This weekend the Prime Minister pledged that a Conservative government would keep the ‘triple lock' for increases to the basic state pension for the length of the next parliament. But what would David Cameron's promise actually mean for pensioners?
What effect has the triple lock had?
The triple lock, which guarantees an annual increase in line with inflation as measured by the Consumer Prices Index (CPI), average earnings or 2.5%, whichever is highest, was introduced in the 2010 budget. The government also restored the statutory link between the basic state pension and average earnings, which had been broken in 1980, and reintroduced in the Pensions Act 2007.
The triple lock has seen the basic state pension for a single person increase from £95.25 a week to in 2010/2011 to £113.10 in 2014/15. Pension consultant Towers Watson estimates that this is £8.20 higher than it would have been if the benefit had been increased in line with average earnings.
The relatively high level of inflation experienced over the last five years means, however, that the basic state pension would have been slightly higher if it had continued to be uprated in line with the retail prices index (RPI).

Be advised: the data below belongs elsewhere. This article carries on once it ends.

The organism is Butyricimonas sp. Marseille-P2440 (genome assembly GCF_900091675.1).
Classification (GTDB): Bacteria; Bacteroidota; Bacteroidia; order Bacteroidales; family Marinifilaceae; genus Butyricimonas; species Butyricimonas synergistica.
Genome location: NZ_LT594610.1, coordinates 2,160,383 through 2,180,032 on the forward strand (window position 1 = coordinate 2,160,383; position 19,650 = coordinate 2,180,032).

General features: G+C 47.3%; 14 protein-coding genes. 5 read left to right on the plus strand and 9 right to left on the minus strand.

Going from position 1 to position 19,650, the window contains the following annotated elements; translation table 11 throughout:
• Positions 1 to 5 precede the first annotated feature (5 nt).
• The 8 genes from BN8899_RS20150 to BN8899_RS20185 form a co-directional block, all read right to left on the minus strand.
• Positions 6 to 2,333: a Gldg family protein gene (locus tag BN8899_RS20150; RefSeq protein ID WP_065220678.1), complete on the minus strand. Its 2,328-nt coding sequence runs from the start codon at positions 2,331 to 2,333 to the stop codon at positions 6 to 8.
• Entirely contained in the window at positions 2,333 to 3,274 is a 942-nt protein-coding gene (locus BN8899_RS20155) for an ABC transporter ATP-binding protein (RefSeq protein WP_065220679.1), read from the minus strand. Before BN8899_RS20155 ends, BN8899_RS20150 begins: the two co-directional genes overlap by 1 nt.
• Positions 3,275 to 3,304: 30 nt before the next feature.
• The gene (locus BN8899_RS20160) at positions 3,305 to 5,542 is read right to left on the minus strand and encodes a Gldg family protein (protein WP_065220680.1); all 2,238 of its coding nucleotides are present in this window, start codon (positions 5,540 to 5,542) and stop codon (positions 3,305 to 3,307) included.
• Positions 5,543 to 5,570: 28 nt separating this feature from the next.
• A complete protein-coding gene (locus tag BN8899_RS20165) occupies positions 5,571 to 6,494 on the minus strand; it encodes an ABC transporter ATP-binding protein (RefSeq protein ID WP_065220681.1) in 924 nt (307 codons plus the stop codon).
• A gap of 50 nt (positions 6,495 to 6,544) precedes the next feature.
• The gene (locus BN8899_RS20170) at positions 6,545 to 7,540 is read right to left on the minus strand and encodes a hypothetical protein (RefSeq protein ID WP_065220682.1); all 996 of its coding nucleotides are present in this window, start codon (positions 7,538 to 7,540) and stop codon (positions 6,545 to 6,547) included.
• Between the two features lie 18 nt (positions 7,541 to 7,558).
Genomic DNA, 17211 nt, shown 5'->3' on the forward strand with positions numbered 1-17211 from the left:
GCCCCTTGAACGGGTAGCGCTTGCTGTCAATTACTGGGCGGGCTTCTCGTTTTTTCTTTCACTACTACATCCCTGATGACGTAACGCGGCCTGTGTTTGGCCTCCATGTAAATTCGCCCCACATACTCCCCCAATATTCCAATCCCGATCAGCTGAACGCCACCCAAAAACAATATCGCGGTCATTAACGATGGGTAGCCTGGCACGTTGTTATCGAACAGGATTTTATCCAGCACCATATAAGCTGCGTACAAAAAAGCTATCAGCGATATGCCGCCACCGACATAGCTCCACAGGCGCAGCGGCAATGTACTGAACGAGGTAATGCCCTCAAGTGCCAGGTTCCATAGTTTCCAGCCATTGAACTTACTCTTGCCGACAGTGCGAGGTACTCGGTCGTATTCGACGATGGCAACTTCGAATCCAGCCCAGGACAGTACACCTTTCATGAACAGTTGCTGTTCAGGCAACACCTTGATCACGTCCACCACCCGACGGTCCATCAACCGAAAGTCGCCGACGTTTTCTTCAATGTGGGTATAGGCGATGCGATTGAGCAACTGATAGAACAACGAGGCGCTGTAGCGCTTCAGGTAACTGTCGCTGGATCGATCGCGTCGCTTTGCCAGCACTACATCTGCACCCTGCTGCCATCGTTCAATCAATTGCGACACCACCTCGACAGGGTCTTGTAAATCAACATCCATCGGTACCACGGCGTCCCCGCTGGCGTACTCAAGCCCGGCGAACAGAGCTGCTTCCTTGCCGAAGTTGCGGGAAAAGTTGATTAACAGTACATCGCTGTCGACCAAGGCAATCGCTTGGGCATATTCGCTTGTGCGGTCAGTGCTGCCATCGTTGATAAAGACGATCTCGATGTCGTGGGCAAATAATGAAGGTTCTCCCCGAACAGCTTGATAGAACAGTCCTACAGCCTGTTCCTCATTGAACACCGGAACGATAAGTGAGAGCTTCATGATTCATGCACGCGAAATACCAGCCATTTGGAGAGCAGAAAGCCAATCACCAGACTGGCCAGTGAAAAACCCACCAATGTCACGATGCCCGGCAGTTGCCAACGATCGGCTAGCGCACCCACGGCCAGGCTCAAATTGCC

Had increases been linked to RPI, as they were at the time of the much-derided 75p annual increase in 1999, the basic state pension for a single person would now be £114.20.
What would be the future cost of the triple lock?
The Office for Budget Responsibility (OBR) has forecast that average earnings will continue to outstrip CPI inflation and remain above 2.5% in its detailed economic forecast up to April 2019. This means there will be no additional cost to keeping the triple lock in place of the next five years instead of uprating in line with earnings, if the OBR forecast proves accurate.
But Towers Watson consultant David Robbins said Cameron's promise could still have an effect.
He said: "The significance of the Prime Minister's pledge may be that: (a) there would be a cost if the OBR turns out to be wrong about economic conditions in the next parliament; (b) it would prevent a government he led from changing the law and then awarding increases below earnings growth before 2020; and (c) it creates another precedent, potentially making it harder for future governments to abandon the triple lock."
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First mentioned in Cridland Report
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